Villar: Political killings prelude to violent May polls

Senator Manuel Villar, Jr. has described the rash of attacks on political candidates as a prelude to disturbing elections in May.

Villar, standard bearer of Nacionalista party, flew to Ilocos Norte on Wednesday to show the NP's support to the family of slain village chief Joen Cañete-Diego and other provincial partymates who were victims of a post-Christmas attack in the village of San Esteban here.

It was Villar's first visit to Ilocos Norte since he filed his bid for the presidency.

Diego, who was running as town councilor, was the first NP candidate killed since December 28. The next day, Wilbert Origenes, an NP vice mayoral bet in Tagana-an, Surigao del Norte, was shot in his residence. On January 5, another NP bet for town councilor in Casiguran, Sorsogon, SPO2 Julio "Bimbo" Esquivias, was attacked and killed at close range by a lone gunman.

Villar described the incidents as an attack to the country's democracy.

"These (attacks) indicate that the country's peace and order is in bad shape. It is also a preview of a disturbing election period (in May)," he said.

"But we must put an end to violence. It is important that we express our indignation and ensure that justice will be served whether it be in Mindanao or in Ilocos," he added.

He assured Diego's family of the NP's full support in going after the suspects behind the December 28 ambush.

Villar also condoled with the victim's husband Jeff Diego and two children who arrived here from Hawaii on Sunday.

Ilocos Norte Rep. Ferdinand Marcos, Jr. and Imee Marcos escorted Villar to the wake where dozens of local NP candidates and supporters gathered.

The Marcos siblings said Villar's presence in the province signified the latter's concern to restore peace in Ilocos Norte.

Bongbong and Imee likewise assured Villar that the Ilocanos are solidly behind his presidency.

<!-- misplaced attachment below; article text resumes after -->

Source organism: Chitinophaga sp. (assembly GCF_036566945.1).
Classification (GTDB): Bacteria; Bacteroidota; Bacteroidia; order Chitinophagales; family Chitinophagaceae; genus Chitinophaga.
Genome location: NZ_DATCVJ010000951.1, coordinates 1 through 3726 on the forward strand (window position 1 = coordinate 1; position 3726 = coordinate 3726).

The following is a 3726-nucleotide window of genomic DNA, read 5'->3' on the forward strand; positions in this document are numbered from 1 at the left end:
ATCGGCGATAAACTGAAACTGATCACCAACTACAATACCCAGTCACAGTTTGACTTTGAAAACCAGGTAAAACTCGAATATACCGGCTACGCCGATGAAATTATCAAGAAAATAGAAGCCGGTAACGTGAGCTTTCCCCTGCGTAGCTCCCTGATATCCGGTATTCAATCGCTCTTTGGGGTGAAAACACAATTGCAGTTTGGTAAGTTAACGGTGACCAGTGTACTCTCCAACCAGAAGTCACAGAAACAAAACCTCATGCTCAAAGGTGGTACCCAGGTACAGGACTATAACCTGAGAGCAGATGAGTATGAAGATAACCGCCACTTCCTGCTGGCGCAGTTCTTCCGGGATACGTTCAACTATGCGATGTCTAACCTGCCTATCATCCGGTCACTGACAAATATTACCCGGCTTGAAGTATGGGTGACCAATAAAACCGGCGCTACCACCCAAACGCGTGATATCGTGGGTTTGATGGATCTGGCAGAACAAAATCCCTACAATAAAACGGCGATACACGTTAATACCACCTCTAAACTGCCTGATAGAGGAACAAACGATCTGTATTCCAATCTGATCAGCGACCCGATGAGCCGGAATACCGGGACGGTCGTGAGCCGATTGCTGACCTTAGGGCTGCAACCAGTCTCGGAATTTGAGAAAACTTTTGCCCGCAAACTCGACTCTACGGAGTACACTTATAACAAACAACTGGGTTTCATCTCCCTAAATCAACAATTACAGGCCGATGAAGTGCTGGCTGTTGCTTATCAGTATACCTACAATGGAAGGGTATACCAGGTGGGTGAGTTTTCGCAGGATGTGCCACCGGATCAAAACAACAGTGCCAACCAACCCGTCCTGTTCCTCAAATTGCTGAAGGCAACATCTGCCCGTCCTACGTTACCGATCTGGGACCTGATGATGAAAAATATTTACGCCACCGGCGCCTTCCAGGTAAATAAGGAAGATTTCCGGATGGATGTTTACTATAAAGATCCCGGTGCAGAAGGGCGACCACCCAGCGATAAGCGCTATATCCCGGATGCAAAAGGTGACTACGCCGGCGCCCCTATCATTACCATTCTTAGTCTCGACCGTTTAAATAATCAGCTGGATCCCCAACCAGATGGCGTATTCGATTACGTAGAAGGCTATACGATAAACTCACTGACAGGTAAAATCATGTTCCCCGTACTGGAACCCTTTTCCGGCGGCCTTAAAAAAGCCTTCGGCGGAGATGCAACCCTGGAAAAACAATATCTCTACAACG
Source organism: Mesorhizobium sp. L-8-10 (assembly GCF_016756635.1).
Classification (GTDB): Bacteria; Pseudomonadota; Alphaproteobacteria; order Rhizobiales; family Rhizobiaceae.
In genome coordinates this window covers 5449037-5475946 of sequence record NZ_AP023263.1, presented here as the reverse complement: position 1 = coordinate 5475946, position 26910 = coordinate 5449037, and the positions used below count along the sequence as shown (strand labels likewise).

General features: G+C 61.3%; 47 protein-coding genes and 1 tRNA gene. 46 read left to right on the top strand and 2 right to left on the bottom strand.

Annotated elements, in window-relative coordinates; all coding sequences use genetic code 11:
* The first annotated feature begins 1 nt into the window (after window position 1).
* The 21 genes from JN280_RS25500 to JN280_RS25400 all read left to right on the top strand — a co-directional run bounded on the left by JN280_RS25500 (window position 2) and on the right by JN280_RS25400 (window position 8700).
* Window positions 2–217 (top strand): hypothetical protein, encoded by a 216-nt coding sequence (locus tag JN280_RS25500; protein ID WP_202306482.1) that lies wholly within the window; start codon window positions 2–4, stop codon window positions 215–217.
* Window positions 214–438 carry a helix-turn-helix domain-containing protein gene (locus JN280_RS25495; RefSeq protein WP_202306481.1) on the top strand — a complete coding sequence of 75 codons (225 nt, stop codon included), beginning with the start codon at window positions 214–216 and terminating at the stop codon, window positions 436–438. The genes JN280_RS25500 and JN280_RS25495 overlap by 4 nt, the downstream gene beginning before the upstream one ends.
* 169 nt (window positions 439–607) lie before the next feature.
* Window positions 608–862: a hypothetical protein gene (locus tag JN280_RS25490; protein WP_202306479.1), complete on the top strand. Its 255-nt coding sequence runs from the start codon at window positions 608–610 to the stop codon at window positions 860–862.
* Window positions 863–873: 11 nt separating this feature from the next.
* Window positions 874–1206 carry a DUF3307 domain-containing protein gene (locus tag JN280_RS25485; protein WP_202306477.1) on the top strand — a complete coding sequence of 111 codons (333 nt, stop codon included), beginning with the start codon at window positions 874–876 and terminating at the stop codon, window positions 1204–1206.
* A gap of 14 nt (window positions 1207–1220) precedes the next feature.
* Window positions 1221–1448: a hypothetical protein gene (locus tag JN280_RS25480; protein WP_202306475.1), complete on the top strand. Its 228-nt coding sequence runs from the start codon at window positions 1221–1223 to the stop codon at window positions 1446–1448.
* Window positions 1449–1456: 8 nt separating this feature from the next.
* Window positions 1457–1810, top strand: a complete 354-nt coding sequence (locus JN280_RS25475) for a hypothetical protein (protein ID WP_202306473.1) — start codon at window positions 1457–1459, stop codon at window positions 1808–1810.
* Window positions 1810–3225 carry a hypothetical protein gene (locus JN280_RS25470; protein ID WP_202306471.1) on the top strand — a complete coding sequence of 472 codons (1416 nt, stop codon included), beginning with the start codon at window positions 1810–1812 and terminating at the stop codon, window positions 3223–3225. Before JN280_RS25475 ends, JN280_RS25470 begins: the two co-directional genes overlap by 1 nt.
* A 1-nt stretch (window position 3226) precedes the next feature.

Meanwhile, Jeff Diego said he has yet to inquire on the on-going investigations into the killing.

"I am focused on getting my two boys (ages 12 and 14) overcome this tragedy," he said.

Uniformed policemen have been sent to guard the wake while police teams are also stationed around the town hall to prevent any possible escalation of violence.

A spate of violent incidents has been recorded in the town between known political rivals.

In September, Lorenzo Ruiz, president of the Ilocos Norte Electric Cooperative's board of directors, was shot dead by two gun men as he was alighting from his car on his way to a board meeting in Currimao town.

Ruiz would have run as director in his final term. The following month, the closest security officer of Dingras Mayor Marynette Gamboa was also gunned down.

The attack on NP candidates led by its mayoralty bet Joefrey Saguid, who was in the convoy, was described as yet the most brazen election-related incident in Ilocos Norte's political history.

The police said the victims' vehicles bore severe damages from the gunshots coming from high-caliber guns that included an M-16 and a rifle grenade.

Saguid said the convoy was composed of 42 passengers mostly party supporters and security escorts.

He described the attack as similar to the Ampatuan case in Maguindanao where armed men open fired at their victims.

"We were lucky that most of us survived the attack because our escorts were able to fire back," he said. (PIA)

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